Sunday, October 16, 2011

Proposed changes in the NREGA: Why do I oppose them?*

Here are my observations pertaining to the proposed reforms in the NREGS:

1. Rising NREGA wages have not entirely ended distress of the rural poor. 

One of the objectives of the National Rural Employment Guarantee (2005) Act (NREGA) is to enhance the livelihood security of the people in rural areas by guaranteeing hundred days of wage employment in a financial year, to a member of any rural household who volunteer to do unskilled manual work. The Act aims to create durable assets and strengthen the livelihood resource base of the rural poor [mind it the law was not invented to help either the rich farmers (kulaks) or the industrialists]. The kind of works undertaken under NREGS address causes of chronic poverty like drought, deforestation, soil erosion so that employment is generated on a sustainable basis.

(Some portions of the above paragraph have been lifted from: MGNREGA 2005 Report to the People, 2nd Feb. 2006-2nd Feb. 2010, Ministry of Rural Development,

The works to be undertaken under NREGS are as follows:

* Water Conservation and water harvesting
* Drought Proofing (including plantation and afforestation)
* Irrigation canals including micro and minor irrigation works 
* Flood Control and Protection Works
* Minor irrigation, horticulture and land development on the land of SC/ST/BPL/IAY and 
* Land reform beneficiaries
* Renovation of traditional water bodies including desilting of tanks
* Land Development
* Rural Connectivity

Source: MGNREGA 2005 Report to the People, 2nd Feb. 2006-2nd Feb. 2010, Ministry of Rural Development,

Utilizing rural labour for agricultural activities such as sowing and harvesting (and may be other farm activities) was never the objective of the Act since its inception. After all, why should the large farmers be subsidized by allowing them to employ cheap NREGS workers? If the objective is so, then the government should not further reduce subsidies on other inputs like electricity, seeds, fertilizers, pesticides, water.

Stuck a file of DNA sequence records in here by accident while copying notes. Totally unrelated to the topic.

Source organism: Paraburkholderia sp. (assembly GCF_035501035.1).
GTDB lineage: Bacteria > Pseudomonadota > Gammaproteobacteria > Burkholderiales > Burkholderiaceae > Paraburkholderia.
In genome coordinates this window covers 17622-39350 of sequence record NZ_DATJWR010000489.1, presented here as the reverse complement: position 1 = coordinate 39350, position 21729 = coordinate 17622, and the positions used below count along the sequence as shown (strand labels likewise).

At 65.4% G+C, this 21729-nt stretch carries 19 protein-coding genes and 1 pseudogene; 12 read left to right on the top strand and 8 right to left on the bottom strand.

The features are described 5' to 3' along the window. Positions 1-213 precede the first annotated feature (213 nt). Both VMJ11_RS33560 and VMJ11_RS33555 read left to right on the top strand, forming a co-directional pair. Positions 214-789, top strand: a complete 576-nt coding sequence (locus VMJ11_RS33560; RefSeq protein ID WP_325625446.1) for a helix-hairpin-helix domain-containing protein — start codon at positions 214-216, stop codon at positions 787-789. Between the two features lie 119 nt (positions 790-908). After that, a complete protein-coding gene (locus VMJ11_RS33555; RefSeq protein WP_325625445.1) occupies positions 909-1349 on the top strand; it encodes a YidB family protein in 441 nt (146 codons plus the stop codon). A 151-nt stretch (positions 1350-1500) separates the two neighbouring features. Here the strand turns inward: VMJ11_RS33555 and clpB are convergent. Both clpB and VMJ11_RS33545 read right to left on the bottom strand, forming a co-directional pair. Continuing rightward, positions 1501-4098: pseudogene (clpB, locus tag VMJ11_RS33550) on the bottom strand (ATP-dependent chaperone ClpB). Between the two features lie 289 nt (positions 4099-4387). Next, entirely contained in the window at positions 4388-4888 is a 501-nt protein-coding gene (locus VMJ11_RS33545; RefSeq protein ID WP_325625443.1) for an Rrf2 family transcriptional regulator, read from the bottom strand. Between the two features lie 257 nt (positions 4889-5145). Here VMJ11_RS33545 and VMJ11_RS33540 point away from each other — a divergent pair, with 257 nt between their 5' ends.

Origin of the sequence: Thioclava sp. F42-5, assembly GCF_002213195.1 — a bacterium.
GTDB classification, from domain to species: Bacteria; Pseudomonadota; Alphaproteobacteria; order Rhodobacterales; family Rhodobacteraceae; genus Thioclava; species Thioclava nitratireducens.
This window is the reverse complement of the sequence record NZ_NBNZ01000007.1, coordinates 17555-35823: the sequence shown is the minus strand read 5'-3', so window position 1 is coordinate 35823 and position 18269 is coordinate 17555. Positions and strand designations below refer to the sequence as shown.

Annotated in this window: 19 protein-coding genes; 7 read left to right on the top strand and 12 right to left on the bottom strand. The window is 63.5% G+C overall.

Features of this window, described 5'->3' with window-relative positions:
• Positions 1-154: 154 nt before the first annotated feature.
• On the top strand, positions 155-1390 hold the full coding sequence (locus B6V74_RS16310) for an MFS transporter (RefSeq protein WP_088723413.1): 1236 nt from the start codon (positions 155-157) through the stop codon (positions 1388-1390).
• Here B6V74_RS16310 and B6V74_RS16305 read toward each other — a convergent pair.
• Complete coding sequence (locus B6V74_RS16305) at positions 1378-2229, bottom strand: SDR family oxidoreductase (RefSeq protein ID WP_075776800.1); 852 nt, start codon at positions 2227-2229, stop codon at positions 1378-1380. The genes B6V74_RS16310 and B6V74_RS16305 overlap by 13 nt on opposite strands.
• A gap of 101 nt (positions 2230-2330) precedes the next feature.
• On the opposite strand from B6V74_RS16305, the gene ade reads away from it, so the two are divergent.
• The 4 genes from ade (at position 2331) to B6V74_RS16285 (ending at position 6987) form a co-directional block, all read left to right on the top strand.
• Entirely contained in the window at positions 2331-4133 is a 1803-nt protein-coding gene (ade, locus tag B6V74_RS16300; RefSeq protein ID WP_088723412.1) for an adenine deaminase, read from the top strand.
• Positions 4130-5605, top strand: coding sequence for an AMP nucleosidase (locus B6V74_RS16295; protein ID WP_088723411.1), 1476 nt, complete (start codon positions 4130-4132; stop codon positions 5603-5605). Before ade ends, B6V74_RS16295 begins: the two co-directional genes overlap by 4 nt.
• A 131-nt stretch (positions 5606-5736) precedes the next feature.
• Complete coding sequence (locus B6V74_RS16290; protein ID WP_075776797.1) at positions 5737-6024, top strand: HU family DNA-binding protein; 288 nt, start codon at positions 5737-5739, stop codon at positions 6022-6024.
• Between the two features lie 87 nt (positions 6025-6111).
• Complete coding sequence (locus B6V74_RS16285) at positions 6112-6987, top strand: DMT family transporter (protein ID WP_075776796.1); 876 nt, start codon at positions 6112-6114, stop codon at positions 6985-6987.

It must be kept in mind that labour cost is only 20-35 percent of the entire cost borne by the farmers. Farmers also rely on family labour. In fact, the higher cost of inputs (like seed, fertilizers, pesticide, electricity) is worrying the farmers greatly as their prices have skyrocketed more as compared to the cost of labour. Please check the article titled: Is the MNREGS Affecting Rural Wages? by Jayati Ghosh, Macroscan, 4 February, 2011,  

Critics of State supported subsidy regime might argue here that to reduce wasteful expenditure by the government & end inefficient use (overexploitation) of resources like water (that caused falling groundwater table in many areas of Punjab), there should be targeting. So make way for newer schemes like UID with the prudent mix of technology and economics, and here we enter again to another big debate.